1. Delaney, Connie White PhD, RN, FAAN, FACMI, FNAP
  2. Weaver, Charlotte A. PhD, RN, FHIMSS, FAAN
  3. Co-Chair

Article Content

The 2017 Big Data Science Summit marked the fifth consecutive year that a committed community of nursing leaders from all sectors met with experts across interprofessional practice, education, policy, and industry to share impact and envision even bolder futures for health and healthcare. Participants are consistently energized by the shared vision of better health outcomes resulting from the standardization and integration of the information nurses gather in electronic health records and other information systems, and contextual data, including environmental, geographical, behavioral, imaging, and more. The participants and work group members are energized by knowing these visions for sharable and comparable data will lead to breakthroughs for the health of individuals, families, communities, and populations.


The fifth annual Nursing Knowledge: Big Data Science Conference brought together more than 150 professionals from academia, practice, research, information technology, and health systems and standards organizations from across the nation. Similar to past years, the conference also convened active work groups that met throughout the year to advance multiple aspects of the National Action Plan for advancing nursing knowledge.


Conference participants share a goal of achieving health improvements and efficiencies that will come from ensuring that nursing data are captured in electronic health records and other sources and that the data are available in sharable and comparable formats supporting useful, actionable insights by clinicians, researchers, policy makers, and patients.


The preconference offered participants expertise and discussions in three tracks: clinical decision support and quality reporting, care coordination, and big data research. Within each of these tracks, presentations focused on the health policy issues, essential data to support nurses and interprofessional partners, and exemplars of successful implementations.


Rebecca Freeman, PhD, RN, FAAN, PMP, chief nursing officer of the Office of the National Coordinator for Health Information Technology at the US Department of Health and Human Services, delivered an inspiring keynote address. She stressed that nurses and informaticists must recognize the importance of adopting widely accepted standardized languages and software systems. Thomas Clancy, PhD, MBA, RN, FAAN, presented a look into the future of healthcare based on emerging technology, Internet of Things, and the use of robotics in care delivery. He stressed the importance for nurses to inform the design of these technologies, especially robotics and data capture, to ensure patient safety and outcomes.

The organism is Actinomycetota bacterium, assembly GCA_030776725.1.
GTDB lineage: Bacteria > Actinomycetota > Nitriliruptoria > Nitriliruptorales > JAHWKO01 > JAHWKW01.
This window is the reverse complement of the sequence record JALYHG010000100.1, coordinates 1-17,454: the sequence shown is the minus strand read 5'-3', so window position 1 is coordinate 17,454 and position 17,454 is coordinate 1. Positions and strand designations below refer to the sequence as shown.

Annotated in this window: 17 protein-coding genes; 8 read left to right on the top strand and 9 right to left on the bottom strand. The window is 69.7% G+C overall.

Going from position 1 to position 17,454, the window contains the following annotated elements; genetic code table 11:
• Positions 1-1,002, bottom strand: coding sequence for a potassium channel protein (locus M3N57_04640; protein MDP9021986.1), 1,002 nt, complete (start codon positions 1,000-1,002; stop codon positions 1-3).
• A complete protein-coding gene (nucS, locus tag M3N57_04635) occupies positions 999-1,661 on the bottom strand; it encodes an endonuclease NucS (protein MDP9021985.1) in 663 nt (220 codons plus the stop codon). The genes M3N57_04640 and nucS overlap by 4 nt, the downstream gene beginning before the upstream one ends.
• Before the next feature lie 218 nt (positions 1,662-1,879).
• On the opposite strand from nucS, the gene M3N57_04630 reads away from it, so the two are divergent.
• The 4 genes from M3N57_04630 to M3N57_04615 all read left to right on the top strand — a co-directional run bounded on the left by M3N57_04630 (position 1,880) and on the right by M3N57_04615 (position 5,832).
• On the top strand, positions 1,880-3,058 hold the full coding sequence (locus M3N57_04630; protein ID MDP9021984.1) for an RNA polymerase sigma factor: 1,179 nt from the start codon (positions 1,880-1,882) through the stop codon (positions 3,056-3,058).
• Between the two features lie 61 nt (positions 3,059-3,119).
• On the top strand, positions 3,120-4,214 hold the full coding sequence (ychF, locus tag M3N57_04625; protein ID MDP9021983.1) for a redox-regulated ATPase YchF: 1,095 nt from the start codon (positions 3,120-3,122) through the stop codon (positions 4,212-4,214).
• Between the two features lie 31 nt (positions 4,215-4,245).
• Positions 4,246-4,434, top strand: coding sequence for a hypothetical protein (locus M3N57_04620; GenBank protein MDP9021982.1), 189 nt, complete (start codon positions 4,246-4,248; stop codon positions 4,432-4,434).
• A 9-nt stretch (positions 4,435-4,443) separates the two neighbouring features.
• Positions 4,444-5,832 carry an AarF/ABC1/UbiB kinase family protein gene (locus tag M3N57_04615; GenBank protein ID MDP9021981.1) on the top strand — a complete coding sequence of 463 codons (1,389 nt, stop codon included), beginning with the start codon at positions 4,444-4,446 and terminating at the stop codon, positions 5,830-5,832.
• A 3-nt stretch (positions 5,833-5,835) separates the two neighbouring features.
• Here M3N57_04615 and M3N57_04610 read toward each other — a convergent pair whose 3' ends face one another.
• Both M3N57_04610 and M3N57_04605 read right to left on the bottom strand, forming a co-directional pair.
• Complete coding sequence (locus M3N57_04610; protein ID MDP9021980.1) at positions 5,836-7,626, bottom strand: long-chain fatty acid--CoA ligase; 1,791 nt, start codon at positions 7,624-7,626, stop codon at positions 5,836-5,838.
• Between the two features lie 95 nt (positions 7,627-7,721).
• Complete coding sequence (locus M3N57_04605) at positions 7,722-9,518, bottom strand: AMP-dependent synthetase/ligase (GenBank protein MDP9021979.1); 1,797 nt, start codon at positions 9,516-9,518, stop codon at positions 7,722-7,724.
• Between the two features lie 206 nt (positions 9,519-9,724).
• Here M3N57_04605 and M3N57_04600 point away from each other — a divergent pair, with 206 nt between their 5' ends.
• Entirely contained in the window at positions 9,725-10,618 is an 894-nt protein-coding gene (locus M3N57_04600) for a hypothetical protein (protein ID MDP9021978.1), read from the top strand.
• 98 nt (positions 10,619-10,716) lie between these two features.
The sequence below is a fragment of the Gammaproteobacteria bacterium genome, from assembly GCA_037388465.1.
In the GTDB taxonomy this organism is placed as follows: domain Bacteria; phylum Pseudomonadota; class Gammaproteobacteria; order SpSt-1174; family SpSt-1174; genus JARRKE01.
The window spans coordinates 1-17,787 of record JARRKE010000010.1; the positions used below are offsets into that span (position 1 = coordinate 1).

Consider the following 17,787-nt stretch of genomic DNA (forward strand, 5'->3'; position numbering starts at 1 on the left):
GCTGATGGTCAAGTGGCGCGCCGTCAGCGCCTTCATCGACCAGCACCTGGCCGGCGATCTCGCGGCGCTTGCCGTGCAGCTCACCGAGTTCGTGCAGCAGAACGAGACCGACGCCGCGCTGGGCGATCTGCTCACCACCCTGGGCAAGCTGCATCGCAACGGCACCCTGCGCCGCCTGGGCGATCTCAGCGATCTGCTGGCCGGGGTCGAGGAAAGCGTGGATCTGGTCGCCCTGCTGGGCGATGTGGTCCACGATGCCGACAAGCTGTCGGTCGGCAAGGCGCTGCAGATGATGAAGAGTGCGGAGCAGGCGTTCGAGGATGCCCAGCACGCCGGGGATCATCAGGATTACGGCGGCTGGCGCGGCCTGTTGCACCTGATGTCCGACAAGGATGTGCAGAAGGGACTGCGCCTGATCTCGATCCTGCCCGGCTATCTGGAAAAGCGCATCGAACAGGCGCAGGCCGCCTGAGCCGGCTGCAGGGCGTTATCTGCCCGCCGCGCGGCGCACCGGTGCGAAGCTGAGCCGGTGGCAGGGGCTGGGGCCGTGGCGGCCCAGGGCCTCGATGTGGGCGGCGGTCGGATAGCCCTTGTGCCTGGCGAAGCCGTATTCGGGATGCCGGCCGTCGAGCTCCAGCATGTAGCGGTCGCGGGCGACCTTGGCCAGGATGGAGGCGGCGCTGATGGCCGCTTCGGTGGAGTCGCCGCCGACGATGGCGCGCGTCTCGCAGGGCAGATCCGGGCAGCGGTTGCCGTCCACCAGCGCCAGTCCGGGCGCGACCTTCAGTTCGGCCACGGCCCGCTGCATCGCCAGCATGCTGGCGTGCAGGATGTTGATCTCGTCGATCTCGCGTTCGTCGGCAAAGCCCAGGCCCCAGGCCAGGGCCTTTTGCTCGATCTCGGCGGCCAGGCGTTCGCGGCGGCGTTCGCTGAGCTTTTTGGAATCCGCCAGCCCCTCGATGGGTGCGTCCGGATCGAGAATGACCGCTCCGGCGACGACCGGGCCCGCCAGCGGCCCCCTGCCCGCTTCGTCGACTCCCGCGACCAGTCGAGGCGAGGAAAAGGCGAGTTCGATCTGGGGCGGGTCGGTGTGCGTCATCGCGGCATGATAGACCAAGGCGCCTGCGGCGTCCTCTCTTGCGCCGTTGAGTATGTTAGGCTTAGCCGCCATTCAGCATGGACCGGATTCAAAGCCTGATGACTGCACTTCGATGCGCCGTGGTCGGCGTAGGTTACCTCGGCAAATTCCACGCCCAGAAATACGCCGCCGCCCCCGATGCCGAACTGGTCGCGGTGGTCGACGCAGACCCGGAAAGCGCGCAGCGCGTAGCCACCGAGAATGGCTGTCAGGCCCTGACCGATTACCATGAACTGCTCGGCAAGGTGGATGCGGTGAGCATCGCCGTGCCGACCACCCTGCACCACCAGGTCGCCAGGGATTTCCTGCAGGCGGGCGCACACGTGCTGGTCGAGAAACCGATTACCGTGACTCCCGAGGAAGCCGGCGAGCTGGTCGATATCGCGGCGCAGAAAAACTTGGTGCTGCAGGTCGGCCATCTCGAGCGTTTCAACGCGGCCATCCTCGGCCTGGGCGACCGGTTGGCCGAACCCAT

Given that this is the fifth year of the Big Data/Nursing Knowledge initiative, the 10 working groups (WGs) that formed around the themes identified as needing focused work produced a tremendous body of work. This is the list of WGs and their cochairs:


* WG1 Care Coordination-Lori Popejoy and Mary Hook


* WG2 Clinical Data Analytics-Martha Sylvia and Bonnie Westra


* WG3 Context of Care-Amber Oliver and Barbara Caspers


* WG4 Nursing Informatics Education-Marisa Wilson and LeVern Manos


* WG5 Encoding and Modeling-Susan Matney and Tess Settergren


* WG6 Engage Nurses in Health IT Policy-Joyce Sensmeier and Kari Ballou


* WG7 Mobile Health for Nursing-Christie Martin and Lily Tunby


* WG8 Demonstrating/Measuring Nursing Value-John Welton and Ellen Harper


* WG9 Social Determinants of Health-Erin Maughan and Susan Hull


* WG10 Transforming Nursing Documentation-David Boyd and Shannon Hulett



The 2017 conference proceedings are available at These proceedings report the detailed accomplishments of each WG, as well as the targeted goals for 2017-2018. While seven of the WGs have been fully operational from the first conference 5 years ago, three new groups have emerged to address important areas called out by conference participants. These include Care Coordination, Mobile Health for Nursing, and Social Determinants of Health. There are strong interdependencies between the work groups with significant collaboration and coordination in order to maximize and leverage overlapping work and avoid duplication. Throughout the year, Bonnie Westra and Lisiane Pruinelli provide the governance support to the WG leaders to help in this coordination and hold monthly calls with updates from all as the key mechanism to enable this close collaboration. A number of WGs identify partner WGs that they work with throughout the year as part of the formal work plan.